There’s a great big blanket assumption that artists are teachers, that poets are performers and that people who return to Memory Lane are story-tellers.
Someone does a piece of art then another wants them to run workshops. Someone writes poems and it’s assumed they want to read them out loud and even perform in front of a microphone.
A person may go along to a reminiscence session then be expected to tell their life story. They might have preferred to soak up shared memories and not become a public speaker. In one generation and in another culture the speaking platform is reserved for the older man anyway.
Now is the season of the E17 Art Trail, a seemingly white middle-class adventure ‘nothing to do with the horrid gentrification of Walthamstow because the Art Trail was here first.’ Hmm. The Leyton people I know have no idea that such an annual fortnightly event is going on over the parish boundary. The senior sisters at the mosque are too busy babysitting and tell each other “It’s not for us”. The Facebook page is full of whiteness. What’s to be done?
For myself, I’ll trundle around soaking up the art and searching out the artists who will run free workshops for Up Your Street seniors. The lottery-funded ‘Step Up’ starts at The Mill with free art workshops, the first given by a celebrated sculptor. And shortly the William Morris Gallery will put on free art workshops for older people to alleviate their loneliness. Do we come in with Dial-A-Ride?
Hackney continues as host to reminiscence projects so don’t come as a shy senior because you will be filmed and quoted. The Learning Trust there is holding a day event at The Hackney Picturehouse but you have to book. Good luck with that because the phone operators play loop the loop. At the Open School East in deeper Hackney there’s a filming project about memories of buildings in the Borough.
In Waltham Forest there’s……..
Very excited to announce that we will be premiering ‘Shatter’ a new piece virtuoso beatboxer Shlomo has written for us & LCVK on June 20th at our Mahogany Union Chapel show! Join us. https://www.facebook.com/events/805703846164492/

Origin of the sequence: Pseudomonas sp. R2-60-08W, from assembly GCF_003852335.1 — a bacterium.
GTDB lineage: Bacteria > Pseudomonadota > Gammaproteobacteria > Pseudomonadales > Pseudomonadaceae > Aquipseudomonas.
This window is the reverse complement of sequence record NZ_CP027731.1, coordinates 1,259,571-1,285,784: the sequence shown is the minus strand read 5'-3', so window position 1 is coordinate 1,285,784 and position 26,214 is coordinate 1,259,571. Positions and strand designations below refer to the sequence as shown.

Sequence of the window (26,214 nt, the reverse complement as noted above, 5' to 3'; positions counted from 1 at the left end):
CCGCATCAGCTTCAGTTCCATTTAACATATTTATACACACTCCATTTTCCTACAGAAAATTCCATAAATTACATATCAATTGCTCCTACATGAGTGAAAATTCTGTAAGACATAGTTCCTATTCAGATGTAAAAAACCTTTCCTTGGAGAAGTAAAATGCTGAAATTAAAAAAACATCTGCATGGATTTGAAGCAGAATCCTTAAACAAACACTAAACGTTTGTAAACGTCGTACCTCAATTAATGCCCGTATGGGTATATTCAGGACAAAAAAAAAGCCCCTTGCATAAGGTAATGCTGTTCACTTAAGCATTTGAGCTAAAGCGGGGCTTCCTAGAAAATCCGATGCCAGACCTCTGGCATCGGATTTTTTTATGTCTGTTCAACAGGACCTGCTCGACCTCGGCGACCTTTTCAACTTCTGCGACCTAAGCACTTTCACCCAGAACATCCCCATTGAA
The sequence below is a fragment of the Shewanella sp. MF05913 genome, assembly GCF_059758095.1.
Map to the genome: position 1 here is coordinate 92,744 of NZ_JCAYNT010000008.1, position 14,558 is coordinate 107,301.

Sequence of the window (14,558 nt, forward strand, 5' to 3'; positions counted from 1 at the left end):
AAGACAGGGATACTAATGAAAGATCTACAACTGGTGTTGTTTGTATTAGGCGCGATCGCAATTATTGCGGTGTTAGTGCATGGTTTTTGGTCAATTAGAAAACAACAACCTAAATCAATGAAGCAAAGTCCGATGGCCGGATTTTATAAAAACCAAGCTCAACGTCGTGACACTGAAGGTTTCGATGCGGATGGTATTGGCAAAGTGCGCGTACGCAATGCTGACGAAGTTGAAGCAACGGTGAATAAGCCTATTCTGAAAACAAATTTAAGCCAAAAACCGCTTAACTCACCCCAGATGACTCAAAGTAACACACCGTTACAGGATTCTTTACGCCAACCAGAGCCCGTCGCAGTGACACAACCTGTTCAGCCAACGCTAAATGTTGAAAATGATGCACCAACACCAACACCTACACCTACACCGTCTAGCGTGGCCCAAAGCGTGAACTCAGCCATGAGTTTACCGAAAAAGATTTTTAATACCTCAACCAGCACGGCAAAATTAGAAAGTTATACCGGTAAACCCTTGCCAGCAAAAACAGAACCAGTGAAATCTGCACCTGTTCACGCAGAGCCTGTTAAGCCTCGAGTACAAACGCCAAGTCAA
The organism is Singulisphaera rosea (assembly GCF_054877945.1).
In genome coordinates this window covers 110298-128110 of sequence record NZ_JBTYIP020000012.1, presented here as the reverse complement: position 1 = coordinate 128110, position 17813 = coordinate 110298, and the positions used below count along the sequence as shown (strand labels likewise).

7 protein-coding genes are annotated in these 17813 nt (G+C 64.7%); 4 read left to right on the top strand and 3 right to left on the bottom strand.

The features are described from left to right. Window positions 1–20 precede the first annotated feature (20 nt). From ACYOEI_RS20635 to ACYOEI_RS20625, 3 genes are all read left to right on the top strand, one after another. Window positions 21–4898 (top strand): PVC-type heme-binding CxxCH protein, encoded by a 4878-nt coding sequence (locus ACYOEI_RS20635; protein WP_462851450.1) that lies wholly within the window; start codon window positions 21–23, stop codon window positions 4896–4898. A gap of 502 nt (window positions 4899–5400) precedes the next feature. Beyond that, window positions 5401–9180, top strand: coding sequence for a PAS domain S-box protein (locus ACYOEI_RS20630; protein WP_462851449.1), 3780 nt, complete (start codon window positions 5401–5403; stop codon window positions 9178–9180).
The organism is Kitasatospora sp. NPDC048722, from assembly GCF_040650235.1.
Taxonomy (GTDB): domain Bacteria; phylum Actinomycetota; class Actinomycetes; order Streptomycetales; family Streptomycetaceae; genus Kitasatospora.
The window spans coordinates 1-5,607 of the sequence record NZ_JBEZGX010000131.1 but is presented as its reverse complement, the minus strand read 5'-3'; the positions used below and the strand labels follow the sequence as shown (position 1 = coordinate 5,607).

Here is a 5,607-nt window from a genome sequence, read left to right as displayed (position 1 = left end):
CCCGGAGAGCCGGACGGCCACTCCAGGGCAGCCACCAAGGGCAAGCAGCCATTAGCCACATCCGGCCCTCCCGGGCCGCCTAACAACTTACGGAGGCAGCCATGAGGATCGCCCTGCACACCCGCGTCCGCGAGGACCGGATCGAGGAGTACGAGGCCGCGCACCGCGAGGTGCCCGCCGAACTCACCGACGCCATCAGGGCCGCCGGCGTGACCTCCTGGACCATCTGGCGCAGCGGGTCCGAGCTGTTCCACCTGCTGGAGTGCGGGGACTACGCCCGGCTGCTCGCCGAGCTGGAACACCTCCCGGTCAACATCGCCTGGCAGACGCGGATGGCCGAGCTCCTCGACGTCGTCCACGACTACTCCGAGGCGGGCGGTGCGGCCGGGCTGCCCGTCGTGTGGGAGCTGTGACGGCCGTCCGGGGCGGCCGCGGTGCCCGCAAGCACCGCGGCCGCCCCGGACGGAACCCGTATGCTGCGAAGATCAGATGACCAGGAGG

Up Your Street Issue 20
E17 is just about to go into full swing at its Art Trail. This is massive. Last night there were launch events dotted all over the parish. I went to Pictorem in Hoe Street as the artist and admin officer at Rosetta Art centre in West Ham had invited his older people’s clay sculpting class. I in turn invited the world and her husband.
The Pictorem owners really did welcome us and the gallery was bursting with chatty artists and art lovers all tucking into Werther’s Originals as the sun moved across into evening. Meanwhile along the road a cyclist had been severely injured by a bus so sirens added to the distractions. (Anyone know that children’s book “Each Peach, Pear, Plum”? So Chekhovian. You know, someone’s trying to die then the phone rings).
After enjoying Hassan and Alison’s works in display a group of us clay students and partners went up the road to the Ethan Gallery where exhibited on white walls is my latest collection of acrylic on canvases entitled “At the Swim”. Obviously “Cynthia Re-vitalised” and “Stefanie Hanging On” and all the other painted ladies are not seen by all and sundry as Ethan is in my home. It’s a pop-up gallery and I lifted the carpets and tasselled the curtains, banged nails into walls, curated my own work, provided wine and home-made samosas(not all Isosceles triangles), and we all chatted as friends and Art Trailers.